Low-paid workers are far less likely to have a workplace pension and those that do have far lower employer contribution rates, according to the Trades Union Congress.
31 OCT 2012 | THE ACTUARY NEWSDESK: NICK MANN
In its Pensions scorecard report, published today, the TUC found that workers earning over £300 a week were twice as likely to be paying into a workplace pension as those earning less than that amount.
Just 14% of men and 24% of women earning under £300 a week were members of a pension scheme last year, compared to 32% and 49% respectively among those earning between £300-400 a week. This rises to 74% for men and 82% for women among those earning over £600 a week.
Those low-paid workers who do save into a workplace pension are also likely to have lower combined employer and employee contribution rates than better-paid workers. Nearly half (48%) of those earning under £200 a week have a monthly contribution rate of less than 8% for their defined contribution scheme, compared to just 23% of those earning over £500 a week.
TUC general secretary Brendan Barber said: 'It is shocking that fewer than one in four people earning less than £300 a week are saving into a workplace pension scheme.
'Even those low-paid workers who are saving are more likely to have low employer and employee contribution rates that make it far harder to build an adequate pension pot when they retire.'
The TUC expects auto-enrolment to improve the take-up of workplace pensions among low-paid private sector workers, as well as improving contribution rates.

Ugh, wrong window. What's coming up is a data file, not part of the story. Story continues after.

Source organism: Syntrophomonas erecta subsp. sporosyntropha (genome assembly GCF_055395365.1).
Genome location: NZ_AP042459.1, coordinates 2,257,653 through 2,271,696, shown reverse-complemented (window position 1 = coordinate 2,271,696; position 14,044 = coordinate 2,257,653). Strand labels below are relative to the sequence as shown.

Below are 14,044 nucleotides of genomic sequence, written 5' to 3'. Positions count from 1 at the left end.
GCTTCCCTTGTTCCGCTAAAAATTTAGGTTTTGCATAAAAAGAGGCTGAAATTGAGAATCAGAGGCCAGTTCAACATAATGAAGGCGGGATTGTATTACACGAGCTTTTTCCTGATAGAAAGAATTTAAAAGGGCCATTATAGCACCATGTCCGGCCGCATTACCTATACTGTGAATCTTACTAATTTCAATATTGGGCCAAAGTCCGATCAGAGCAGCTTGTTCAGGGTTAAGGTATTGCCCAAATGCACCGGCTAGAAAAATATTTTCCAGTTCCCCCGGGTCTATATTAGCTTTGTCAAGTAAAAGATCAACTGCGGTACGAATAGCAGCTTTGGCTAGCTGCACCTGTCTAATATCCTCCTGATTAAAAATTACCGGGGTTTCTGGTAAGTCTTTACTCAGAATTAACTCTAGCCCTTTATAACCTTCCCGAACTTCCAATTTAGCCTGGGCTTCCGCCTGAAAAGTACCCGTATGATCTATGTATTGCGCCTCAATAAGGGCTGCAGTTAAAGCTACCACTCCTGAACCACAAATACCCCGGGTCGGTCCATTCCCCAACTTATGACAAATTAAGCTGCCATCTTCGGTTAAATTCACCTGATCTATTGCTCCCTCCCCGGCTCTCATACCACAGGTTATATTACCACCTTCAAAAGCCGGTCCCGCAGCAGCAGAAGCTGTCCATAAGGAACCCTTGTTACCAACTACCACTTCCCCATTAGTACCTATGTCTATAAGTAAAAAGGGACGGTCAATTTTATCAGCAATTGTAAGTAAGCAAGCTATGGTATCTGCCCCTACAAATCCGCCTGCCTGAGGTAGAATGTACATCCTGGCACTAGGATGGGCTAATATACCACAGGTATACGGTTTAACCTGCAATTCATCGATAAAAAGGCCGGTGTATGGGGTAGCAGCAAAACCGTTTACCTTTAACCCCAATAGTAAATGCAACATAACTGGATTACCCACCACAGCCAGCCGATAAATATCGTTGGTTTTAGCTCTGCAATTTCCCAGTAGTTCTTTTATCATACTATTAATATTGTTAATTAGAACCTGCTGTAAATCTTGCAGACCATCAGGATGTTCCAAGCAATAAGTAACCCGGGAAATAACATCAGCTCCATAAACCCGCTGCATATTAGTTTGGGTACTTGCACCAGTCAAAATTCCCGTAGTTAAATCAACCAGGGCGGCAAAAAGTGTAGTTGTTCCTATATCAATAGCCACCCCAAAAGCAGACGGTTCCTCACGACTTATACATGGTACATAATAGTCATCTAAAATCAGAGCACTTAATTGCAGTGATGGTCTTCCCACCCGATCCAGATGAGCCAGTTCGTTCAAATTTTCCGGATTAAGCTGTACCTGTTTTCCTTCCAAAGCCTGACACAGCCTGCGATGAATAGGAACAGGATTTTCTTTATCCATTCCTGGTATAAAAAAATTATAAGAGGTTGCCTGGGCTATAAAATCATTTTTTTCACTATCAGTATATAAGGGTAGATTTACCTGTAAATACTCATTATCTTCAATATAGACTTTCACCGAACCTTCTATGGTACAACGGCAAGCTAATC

But it said more should be done to address the 2.1 million people who will have no legal right to access a workplace pension. As of next year, it estimates a further 1.9 million people could have to actively opt into a workplace pension rather than be auto-enrolled. The majority of these people are women and part-time workers, who the TUC said should be the focus of auto-enrolment.
It also raised concerns over the quality of contract-based pension schemes, which are increasingly being used ahead of trust-based schemes - a trend the TUC expects to continue as auto-enrolment kicks in.
According to the TUC, these schemes have poor governance structures because they are established by contracts between individuals and providers - usually insurance companies - rather than being run by boards of trustees. They also largely fall outside the remit of The Pension Regulator.
It also has concerns over contributions to contract-based schemes being lower than for other type of workplace pension schemes, and the potential for conflicts of interests between scheme members and the shareholders of pension providers.
Barber added: 'There are still too many low quality and poorly governed schemes around which need to be policed more effectively. Further reforms are needed if we are to make more DC schemes fit to provide a decent income in retirement.'
In particular, the TUC advocated the abolition of the cap on contributions to the National Employment Savings Trust - the trust-based pension scheme that has been set up by the government for employers to use for auto-enrolment. The Pensions Regulator should also be given more power to police the governance of contract-based schemes, it said.